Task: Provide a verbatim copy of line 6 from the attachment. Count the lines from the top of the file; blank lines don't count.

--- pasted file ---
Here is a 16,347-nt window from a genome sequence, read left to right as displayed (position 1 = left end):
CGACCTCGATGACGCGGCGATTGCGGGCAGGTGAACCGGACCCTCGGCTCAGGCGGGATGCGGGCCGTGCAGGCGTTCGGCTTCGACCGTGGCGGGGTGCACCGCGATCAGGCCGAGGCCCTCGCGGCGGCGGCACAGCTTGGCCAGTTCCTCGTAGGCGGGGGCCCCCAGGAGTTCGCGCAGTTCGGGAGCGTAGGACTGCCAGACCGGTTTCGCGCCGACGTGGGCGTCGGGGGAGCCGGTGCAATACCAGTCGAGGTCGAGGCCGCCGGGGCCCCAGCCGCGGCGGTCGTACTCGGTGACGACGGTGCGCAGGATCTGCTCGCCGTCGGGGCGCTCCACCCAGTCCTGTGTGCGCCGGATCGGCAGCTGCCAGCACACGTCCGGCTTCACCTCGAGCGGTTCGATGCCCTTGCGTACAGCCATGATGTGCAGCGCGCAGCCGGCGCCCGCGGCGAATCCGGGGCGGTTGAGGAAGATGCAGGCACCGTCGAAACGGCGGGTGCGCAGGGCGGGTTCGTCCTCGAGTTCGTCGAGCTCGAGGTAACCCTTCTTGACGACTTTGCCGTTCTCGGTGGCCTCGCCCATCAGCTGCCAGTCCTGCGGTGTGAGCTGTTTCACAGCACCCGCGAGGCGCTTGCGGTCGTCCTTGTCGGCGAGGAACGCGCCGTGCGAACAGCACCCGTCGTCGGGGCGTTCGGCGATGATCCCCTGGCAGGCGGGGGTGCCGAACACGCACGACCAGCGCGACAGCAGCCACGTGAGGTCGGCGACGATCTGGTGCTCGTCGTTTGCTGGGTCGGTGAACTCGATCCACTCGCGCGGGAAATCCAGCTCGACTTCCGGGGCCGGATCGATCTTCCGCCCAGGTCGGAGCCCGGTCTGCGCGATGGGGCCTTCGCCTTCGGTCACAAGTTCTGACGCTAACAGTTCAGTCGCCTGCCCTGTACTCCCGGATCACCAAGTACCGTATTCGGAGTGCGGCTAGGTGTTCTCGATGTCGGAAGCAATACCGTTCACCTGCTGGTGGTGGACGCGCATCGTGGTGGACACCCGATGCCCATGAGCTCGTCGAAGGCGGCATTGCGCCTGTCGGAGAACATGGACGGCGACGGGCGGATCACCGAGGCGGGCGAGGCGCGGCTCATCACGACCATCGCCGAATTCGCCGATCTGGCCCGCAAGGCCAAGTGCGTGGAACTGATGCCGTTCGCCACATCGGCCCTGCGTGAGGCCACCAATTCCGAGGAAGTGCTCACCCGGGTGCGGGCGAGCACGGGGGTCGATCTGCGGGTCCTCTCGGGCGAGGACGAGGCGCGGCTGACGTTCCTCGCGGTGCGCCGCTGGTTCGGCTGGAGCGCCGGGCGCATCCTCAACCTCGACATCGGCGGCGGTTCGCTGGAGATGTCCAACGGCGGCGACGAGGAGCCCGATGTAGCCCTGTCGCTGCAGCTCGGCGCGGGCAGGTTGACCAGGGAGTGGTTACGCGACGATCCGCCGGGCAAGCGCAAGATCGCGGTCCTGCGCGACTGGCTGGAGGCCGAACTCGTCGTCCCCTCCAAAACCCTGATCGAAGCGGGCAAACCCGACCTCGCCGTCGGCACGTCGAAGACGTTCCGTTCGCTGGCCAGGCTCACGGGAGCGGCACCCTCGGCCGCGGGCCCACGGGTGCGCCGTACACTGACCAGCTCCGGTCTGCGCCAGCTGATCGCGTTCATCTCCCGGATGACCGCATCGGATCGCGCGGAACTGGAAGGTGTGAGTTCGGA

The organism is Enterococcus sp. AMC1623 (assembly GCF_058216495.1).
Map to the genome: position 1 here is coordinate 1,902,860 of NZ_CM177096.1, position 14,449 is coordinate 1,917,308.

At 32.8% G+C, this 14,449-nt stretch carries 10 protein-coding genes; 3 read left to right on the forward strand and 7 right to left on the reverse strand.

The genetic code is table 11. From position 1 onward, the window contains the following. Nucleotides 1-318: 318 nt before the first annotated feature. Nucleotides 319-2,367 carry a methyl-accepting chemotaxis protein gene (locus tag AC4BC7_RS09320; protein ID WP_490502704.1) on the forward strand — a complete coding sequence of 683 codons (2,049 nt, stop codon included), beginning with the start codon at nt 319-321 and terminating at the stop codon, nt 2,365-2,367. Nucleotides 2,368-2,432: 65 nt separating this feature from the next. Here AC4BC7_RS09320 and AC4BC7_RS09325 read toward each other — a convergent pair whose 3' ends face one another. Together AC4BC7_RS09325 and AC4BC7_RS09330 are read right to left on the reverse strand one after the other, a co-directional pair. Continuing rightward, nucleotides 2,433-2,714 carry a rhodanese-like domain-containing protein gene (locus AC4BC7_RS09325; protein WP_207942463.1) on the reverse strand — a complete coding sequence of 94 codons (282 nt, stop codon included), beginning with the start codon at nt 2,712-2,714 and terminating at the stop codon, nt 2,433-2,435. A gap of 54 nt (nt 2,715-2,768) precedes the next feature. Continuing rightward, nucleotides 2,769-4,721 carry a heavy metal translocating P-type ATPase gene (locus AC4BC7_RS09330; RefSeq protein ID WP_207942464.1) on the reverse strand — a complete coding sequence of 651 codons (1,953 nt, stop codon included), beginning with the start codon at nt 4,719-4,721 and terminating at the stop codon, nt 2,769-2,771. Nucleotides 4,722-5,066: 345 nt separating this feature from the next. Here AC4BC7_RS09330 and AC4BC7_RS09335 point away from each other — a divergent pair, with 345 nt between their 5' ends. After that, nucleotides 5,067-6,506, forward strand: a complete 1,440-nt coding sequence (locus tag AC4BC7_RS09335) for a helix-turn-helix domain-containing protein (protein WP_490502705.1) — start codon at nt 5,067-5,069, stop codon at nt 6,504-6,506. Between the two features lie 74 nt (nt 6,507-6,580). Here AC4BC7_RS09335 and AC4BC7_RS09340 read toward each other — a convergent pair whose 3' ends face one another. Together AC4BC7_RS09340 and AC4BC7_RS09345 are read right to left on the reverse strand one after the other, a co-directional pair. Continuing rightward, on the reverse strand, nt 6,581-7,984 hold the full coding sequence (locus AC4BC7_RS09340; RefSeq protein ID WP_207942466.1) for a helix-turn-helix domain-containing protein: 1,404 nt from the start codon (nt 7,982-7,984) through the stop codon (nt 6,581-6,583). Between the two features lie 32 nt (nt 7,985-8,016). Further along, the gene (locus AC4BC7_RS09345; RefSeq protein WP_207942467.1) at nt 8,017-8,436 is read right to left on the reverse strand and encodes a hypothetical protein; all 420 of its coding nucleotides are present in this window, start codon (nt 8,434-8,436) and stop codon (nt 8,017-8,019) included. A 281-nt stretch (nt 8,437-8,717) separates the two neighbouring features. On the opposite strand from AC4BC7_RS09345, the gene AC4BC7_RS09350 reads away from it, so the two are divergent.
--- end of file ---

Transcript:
The genetic code is table 11. From position 1 onward, the window contains the following. Nucleotides 1-318: 318 nt before the first annotated feature. Nucleotides 319-2,367 carry a methyl-accepting chemotaxis protein gene (locus tag AC4BC7_RS09320; protein ID WP_490502704.1) on the forward strand — a complete coding sequence of 683 codons (2,049 nt, stop codon included), beginning with the start codon at nt 319-321 and terminating at the stop codon, nt 2,365-2,367. Nucleotides 2,368-2,432: 65 nt separating this feature from the next. Here AC4BC7_RS09320 and AC4BC7_RS09325 read toward each other — a convergent pair whose 3' ends face one another. Together AC4BC7_RS09325 and AC4BC7_RS09330 are read right to left on the reverse strand one after the other, a co-directional pair. Continuing rightward, nucleotides 2,433-2,714 carry a rhodanese-like domain-containing protein gene (locus AC4BC7_RS09325; protein WP_207942463.1) on the reverse strand — a complete coding sequence of 94 codons (282 nt, stop codon included), beginning with the start codon at nt 2,712-2,714 and terminating at the stop codon, nt 2,433-2,435. A gap of 54 nt (nt 2,715-2,768) precedes the next feature. Continuing rightward, nucleotides 2,769-4,721 carry a heavy metal translocating P-type ATPase gene (locus AC4BC7_RS09330; RefSeq protein ID WP_207942464.1) on the reverse strand — a complete coding sequence of 651 codons (1,953 nt, stop codon included), beginning with the start codon at nt 4,719-4,721 and terminating at the stop codon, nt 2,769-2,771. Nucleotides 4,722-5,066: 345 nt separating this feature from the next. Here AC4BC7_RS09330 and AC4BC7_RS09335 point away from each other — a divergent pair, with 345 nt between their 5' ends. After that, nucleotides 5,067-6,506, forward strand: a complete 1,440-nt coding sequence (locus tag AC4BC7_RS09335) for a helix-turn-helix domain-containing protein (protein WP_490502705.1) — start codon at nt 5,067-5,069, stop codon at nt 6,504-6,506. Between the two features lie 74 nt (nt 6,507-6,580). Here AC4BC7_RS09335 and AC4BC7_RS09340 read toward each other — a convergent pair whose 3' ends face one another. Together AC4BC7_RS09340 and AC4BC7_RS09345 are read right to left on the reverse strand one after the other, a co-directional pair. Continuing rightward, on the reverse strand, nt 6,581-7,984 hold the full coding sequence (locus AC4BC7_RS09340; RefSeq protein ID WP_207942466.1) for a helix-turn-helix domain-containing protein: 1,404 nt from the start codon (nt 7,982-7,984) through the stop codon (nt 6,581-6,583). Between the two features lie 32 nt (nt 7,985-8,016). Further along, the gene (locus AC4BC7_RS09345; RefSeq protein WP_207942467.1) at nt 8,017-8,436 is read right to left on the reverse strand and encodes a hypothetical protein; all 420 of its coding nucleotides are present in this window, start codon (nt 8,434-8,436) and stop codon (nt 8,017-8,019) included. A 281-nt stretch (nt 8,437-8,717) separates the two neighbouring features. On the opposite strand from AC4BC7_RS09345, the gene AC4BC7_RS09350 reads away from it, so the two are divergent.